Kings’ Tyrese Haliburton playing ‘beyond his years’ early in NBA career

Haliburton showing he belongs, playing ‘beyond his years’ originally appeared on NBC Sports Bayarea

SACRAMENTO — After winning their first two games to start the 2020-21 season, the Kings fell back to Earth on Sunday against the Phoenix Suns, losing by a final of 116-100.

Plenty of players struggled in the Kings’ first back-to-back of the season, but rookie Tyrese Haliburton once again stood out. The 20-year-old has a calm demeanor on and off the court and his confidence is through the roof.

“He was good,” Kings head coach Luke Walton said. “This is a great experience for him. The good thing about him is he’s very engaged and active in learning and continuing to develop.”

In just his third NBA game, Haliburton posted a new career-high with 15 points on 5-of-7 shooting including three makes from 3-point range. He added six assists and a rebound in 27 minutes of action.

Perhaps the most stunning stat from the rookie’s first three games is that he has turned the ball over a total of one time in 83 minutes of play, despite being one of the Kings’ primary ball handlers.

“He understands the game really well,” De’Aaron Fox said. “He plays beyond his years and that’s a helpful thing for himself and the team.”

Haliburton broke his left wrist in February and hasn’t played organized basketball for more than 10 months. While you would expect some rust after such a long layoff, that’s not what we’ve seen through the preseason or in the first three games since the season began.

“I’ve been working on my game for a long time, just building confidence through that,” Haliburton said. “I put the work in for it. There’s no surprise.”

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For most players, you would expect some rust, especially considering that he’s transitioning from the NCAA to the NBA. Not only has Haliburton shown no ill effects from his injury, he’s fitting seamlessly into the Kings’ rotation and already thriving.

The confidence on the court is stunning. The confidence when dealing with the media is almost unnerving. Rarely has a player walked into the league that not only talks like a 10-year veteran, but then has his play mirrors his off-court demeanor.

“I obviously have a lot of areas to improve on,” Haliburton said. “I’m just trying to get better every day. I feel like I’ve gotten better since the games went on, going back to preseason.”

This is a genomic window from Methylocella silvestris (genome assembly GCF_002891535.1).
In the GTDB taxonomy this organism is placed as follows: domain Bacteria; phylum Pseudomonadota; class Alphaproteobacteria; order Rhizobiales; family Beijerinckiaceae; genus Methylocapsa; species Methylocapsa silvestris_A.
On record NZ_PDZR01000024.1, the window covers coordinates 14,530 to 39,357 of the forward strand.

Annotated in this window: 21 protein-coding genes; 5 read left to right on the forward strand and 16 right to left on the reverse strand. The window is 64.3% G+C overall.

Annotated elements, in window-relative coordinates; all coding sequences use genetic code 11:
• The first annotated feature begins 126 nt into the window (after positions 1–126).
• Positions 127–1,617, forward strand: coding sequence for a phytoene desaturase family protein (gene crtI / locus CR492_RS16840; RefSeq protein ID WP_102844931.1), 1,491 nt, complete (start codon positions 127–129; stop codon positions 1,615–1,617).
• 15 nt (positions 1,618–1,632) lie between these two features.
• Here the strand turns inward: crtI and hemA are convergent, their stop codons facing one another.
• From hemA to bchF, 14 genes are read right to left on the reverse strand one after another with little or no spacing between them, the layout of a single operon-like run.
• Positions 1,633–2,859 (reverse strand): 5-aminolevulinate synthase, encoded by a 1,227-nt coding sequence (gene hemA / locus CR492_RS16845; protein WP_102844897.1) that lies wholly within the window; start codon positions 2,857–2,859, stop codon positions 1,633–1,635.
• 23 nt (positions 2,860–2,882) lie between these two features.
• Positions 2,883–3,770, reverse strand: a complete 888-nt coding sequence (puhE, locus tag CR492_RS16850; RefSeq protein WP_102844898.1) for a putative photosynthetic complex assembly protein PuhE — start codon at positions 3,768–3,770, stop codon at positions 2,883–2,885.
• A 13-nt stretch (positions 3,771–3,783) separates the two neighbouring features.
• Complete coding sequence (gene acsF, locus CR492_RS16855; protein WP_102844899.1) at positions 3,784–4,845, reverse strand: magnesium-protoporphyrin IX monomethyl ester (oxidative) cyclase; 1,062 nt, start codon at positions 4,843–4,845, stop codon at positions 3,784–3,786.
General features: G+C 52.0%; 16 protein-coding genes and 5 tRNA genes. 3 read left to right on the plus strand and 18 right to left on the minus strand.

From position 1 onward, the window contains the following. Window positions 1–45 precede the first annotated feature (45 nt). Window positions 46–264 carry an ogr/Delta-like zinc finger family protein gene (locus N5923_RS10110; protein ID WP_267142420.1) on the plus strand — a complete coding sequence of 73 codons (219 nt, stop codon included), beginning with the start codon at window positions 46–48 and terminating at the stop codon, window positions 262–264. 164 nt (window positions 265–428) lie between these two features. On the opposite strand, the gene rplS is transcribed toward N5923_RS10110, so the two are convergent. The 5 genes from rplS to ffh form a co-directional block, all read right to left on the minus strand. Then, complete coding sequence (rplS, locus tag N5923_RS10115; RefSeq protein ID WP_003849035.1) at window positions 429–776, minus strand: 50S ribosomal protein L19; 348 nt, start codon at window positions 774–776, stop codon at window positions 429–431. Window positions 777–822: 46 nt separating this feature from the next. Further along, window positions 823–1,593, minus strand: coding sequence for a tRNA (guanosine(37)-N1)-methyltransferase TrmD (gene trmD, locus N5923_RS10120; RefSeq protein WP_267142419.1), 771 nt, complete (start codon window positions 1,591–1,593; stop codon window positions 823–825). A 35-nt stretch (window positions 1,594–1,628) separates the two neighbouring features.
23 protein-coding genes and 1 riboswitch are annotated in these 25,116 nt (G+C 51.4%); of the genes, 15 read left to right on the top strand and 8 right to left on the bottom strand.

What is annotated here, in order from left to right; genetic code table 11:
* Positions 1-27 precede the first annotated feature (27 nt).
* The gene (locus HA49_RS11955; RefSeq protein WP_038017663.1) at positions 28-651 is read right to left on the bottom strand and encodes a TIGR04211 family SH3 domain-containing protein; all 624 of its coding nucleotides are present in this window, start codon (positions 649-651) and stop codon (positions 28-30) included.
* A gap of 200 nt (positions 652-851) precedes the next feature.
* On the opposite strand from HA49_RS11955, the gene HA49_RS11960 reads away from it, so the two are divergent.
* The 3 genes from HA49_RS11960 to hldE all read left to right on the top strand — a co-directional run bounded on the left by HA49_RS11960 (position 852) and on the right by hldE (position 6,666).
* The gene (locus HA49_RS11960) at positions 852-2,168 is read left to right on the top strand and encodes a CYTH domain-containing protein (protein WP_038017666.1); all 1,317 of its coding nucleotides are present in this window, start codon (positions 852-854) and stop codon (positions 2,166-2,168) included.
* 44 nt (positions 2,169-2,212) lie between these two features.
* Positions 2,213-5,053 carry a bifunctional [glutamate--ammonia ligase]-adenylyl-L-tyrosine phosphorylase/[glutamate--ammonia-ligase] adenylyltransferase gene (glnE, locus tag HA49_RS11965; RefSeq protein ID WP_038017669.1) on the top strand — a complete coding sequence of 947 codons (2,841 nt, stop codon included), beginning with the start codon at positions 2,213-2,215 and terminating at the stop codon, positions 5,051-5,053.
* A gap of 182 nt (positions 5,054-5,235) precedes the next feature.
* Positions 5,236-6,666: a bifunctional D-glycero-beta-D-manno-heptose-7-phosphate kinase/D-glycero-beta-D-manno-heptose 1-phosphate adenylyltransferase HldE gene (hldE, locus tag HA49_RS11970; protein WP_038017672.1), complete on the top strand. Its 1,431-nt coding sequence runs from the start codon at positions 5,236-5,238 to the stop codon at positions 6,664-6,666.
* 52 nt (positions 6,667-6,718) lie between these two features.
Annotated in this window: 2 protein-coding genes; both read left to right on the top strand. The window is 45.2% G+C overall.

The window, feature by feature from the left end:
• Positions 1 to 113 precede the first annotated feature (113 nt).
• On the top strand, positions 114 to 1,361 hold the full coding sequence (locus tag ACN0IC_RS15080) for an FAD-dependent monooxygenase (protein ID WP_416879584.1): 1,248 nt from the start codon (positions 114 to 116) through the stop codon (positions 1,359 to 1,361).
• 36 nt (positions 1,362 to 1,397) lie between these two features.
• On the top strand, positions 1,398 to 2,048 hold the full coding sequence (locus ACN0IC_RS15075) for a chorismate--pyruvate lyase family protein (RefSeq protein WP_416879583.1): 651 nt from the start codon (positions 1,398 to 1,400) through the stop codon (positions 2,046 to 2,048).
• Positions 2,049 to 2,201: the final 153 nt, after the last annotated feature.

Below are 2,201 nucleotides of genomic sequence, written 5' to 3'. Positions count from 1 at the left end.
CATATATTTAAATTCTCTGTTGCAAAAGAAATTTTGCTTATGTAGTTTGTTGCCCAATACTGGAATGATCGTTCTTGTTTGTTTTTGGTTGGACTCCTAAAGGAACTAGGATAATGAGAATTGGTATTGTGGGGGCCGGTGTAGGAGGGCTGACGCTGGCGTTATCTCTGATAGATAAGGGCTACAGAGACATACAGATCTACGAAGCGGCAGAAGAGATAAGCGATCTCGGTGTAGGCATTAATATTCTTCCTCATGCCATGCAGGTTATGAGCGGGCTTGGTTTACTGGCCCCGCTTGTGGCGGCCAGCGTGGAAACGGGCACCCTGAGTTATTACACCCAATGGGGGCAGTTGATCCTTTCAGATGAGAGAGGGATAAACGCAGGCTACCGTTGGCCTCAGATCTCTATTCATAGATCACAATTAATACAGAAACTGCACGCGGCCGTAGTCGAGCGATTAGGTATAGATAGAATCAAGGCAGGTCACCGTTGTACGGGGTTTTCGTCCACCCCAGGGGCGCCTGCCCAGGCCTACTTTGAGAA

Haliburton said that he was nervous and even played a little scared in his first preseason game against the Portland Trail Blazers when he stepped on the court against Carmelo Anthony, Damian Lillard and C.J. McCollum, but he’s felt completely comfortable since.

“I’m here,” Haliburton said. “I’ve had all the time in the world throughout this pandemic that’s going on to really process what’s about to happen.”

There is plenty of room for improvement from the Kings’ latest lottery pick. He needs to continue to get stronger and be more aggressive. But this is a player that sets clear goals and he doesn’t just want to fit in, he wants to be great.

“As the game went on and as we got to Game 2 and Game 3, from there, I felt like I belonged,” Haliburton said. “My whole life, I’ve just wanted to be the best version of myself and obviously, as a kid, I’ve always wanted to be the best player in the world. And those are obviously my aspirations. To do that, I can’t come out here and be timid or nervous.”

The early returns are off the charts for the former Iowa State star. His stats are strong, but the eye test tells so much more.

Haliburton has already begun to earn the trust of his teammates and coaches. He is excelling in one of the toughest professional sports leagues in the world. He’s already becoming a steady hand that helps stabilize the Kings’ play on the court and you can already glimpse ahead into where his career can take him.

There will be setbacks and struggles ahead, like every other young player that comes into the NBA. But Haliburton seems strangely confident in his ability to face those challenges. Three games into his career you can already see where his floor is as a player and it’s much higher than a typical No. 12 overall pick. There is no telling how where his ceiling is.